“Afterwards, producers should feed a dairy heifer specific replacement milk powder with the optimum protein to fat ratio. Feeding replacement heifer calves on cow’s milk, up until weaning, could offer a short term saving but a long term loss in subsequent lifetime milk production,” explains Dr Marsden.

“There are some exciting new products on the market, such as Axcelera C, a milk rich pellet, that can be used to displace some milk replacer to help save on rearing costs and enhance performance.”

He adds that these young calves should also have fresh creep feed available.

“Repeated research has shown that a proportion of digestible fibre, such as that available from sugar beet feed, can stimulate rumen papillae development, encourages intake and therefore growth rates.

“The available creep feed should be very palatable and high in protein. You’re looking for a crude protein content of a minimum of 18%, and where possible, the feed source should be fed alongside clean, dust and mould free, chopped straw,” explains Dr Marsden.

“Clean water should also be made available to calves from the start of their lives to encourage rumen development.”

When to wean

“I’d urge all farmers to only wean healthy calves. This usually starts at around six to seven weeks of age, or later when pushing for higher growth rates. However as a guide, they should be observed to be eating a minimum of 1kg of concentrate per day, over a three to four day period prior to weaning. This can be delayed if extended milk programmes are deployed,” says Dr Marsden.

“If the calves stall at this crucial time, some of the lifetime benefit can be lost, plus they’ll immediately get behind their target calving age and weight,” he adds.

“Once weaned, it’s the nature of the energy content of the dry feed that promotes growth, so feeding digestible fibre, e.g. sugar beet feed as part of the total concentrate is advised, to reduce the risk of digestive issues and maintain growth and development, including that of the rumen.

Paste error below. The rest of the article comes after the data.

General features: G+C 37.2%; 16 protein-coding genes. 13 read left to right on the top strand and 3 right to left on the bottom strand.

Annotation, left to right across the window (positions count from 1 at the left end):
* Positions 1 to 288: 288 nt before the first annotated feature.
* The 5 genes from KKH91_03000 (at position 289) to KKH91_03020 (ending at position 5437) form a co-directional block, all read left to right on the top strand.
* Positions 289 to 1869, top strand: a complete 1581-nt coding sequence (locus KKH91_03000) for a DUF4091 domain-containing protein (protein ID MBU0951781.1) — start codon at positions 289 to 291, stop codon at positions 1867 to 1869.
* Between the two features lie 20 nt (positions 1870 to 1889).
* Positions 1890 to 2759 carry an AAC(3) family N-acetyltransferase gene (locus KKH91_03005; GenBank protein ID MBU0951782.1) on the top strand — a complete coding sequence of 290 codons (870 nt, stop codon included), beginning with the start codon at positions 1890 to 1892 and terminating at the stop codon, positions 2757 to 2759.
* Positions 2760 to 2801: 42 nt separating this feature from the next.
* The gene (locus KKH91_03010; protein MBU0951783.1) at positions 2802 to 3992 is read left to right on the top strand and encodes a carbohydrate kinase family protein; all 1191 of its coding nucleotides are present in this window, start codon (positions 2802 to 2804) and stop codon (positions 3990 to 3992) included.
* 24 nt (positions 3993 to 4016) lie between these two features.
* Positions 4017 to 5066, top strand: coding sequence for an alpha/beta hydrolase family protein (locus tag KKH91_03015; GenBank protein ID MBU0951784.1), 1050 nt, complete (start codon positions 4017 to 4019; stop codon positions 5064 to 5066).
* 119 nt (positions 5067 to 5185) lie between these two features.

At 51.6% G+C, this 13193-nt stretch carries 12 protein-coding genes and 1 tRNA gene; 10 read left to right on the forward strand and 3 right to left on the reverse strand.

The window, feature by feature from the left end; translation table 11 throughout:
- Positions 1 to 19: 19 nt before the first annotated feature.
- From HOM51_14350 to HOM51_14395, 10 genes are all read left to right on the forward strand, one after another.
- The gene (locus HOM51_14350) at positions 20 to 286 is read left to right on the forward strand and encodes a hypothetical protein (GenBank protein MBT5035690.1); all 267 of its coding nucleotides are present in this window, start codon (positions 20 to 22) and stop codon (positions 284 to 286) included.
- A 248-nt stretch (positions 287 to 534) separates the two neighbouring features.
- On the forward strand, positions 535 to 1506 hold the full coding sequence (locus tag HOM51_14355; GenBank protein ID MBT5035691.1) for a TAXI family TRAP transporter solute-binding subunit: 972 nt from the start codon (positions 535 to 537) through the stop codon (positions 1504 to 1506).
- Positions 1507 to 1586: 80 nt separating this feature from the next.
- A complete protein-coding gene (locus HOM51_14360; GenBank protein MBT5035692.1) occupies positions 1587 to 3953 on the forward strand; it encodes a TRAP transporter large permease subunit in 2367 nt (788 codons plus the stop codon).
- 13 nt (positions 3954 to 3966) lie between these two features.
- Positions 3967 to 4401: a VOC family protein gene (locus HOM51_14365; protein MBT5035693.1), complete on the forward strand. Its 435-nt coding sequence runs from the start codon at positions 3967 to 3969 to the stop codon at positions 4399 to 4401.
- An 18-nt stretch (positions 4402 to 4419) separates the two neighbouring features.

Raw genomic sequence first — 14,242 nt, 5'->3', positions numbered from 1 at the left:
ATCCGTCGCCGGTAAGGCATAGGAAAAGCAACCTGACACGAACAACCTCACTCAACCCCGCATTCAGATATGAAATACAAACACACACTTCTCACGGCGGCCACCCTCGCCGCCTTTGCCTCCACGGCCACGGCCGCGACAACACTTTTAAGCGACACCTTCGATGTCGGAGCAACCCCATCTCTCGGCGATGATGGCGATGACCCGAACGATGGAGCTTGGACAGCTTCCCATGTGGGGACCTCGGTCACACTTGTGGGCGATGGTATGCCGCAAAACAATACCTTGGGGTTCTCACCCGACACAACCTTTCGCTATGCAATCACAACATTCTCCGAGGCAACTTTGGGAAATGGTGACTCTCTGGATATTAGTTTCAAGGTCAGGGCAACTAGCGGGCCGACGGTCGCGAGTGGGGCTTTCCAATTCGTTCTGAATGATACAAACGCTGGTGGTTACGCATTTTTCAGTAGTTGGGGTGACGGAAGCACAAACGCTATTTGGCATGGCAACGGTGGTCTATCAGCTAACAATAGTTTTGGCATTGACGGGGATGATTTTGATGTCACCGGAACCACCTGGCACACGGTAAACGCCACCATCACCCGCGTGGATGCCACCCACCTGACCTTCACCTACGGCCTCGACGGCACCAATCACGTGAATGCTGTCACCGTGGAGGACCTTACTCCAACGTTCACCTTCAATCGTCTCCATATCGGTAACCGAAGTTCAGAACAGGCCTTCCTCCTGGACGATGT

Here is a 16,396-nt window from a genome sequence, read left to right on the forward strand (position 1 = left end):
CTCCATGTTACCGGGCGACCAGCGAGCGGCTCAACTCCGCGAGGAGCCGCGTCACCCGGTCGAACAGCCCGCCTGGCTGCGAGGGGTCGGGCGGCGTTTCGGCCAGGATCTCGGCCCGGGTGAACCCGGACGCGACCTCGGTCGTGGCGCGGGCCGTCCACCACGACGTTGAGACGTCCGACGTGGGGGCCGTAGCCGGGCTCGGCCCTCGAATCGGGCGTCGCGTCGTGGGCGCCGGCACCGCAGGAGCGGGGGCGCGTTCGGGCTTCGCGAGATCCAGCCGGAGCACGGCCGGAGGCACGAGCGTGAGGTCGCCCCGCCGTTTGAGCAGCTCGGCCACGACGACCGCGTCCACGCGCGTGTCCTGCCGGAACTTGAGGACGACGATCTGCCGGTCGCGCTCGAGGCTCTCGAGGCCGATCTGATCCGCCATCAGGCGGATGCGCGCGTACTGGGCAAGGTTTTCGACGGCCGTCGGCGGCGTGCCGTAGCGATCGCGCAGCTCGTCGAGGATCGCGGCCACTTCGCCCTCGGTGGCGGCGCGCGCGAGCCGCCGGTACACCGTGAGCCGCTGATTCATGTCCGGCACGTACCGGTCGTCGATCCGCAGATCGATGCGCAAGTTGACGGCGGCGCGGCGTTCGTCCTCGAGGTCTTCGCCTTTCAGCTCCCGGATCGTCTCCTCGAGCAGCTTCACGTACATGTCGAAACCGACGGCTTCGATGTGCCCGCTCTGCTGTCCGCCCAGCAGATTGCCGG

“With energy values of 12.5 MJ ME/kg DM from mostly slow but, non-starch highly digestible fibre, sugar beet feed is also the perfect accompaniment to starchy cereals,” says Dr Marsden.

He also notes the benefits of feeding British wheat distillers during and after weaning.

“A co-product of the bio refinery process, British wheat distillers is a good digestible protein source that can help achieve 18% crude protein levels, and is also full of digestible fibre.

“What’s more, the yeast residues help with rumen health at times of stress such as weaning.”

Monitoring health

Dr Marsden also advises that farmers should check all calves regularly and act on any signs of illness as soon as possible. “If a calf is showing any signs of ill health it should be checked closely and its temperature monitored. If required, call the vet or treat according to recommendations previously agreed.

“It’s much better to nip a problem in the bud straight away, also reducing the risk of it spreading among the rest of the calves,” he adds.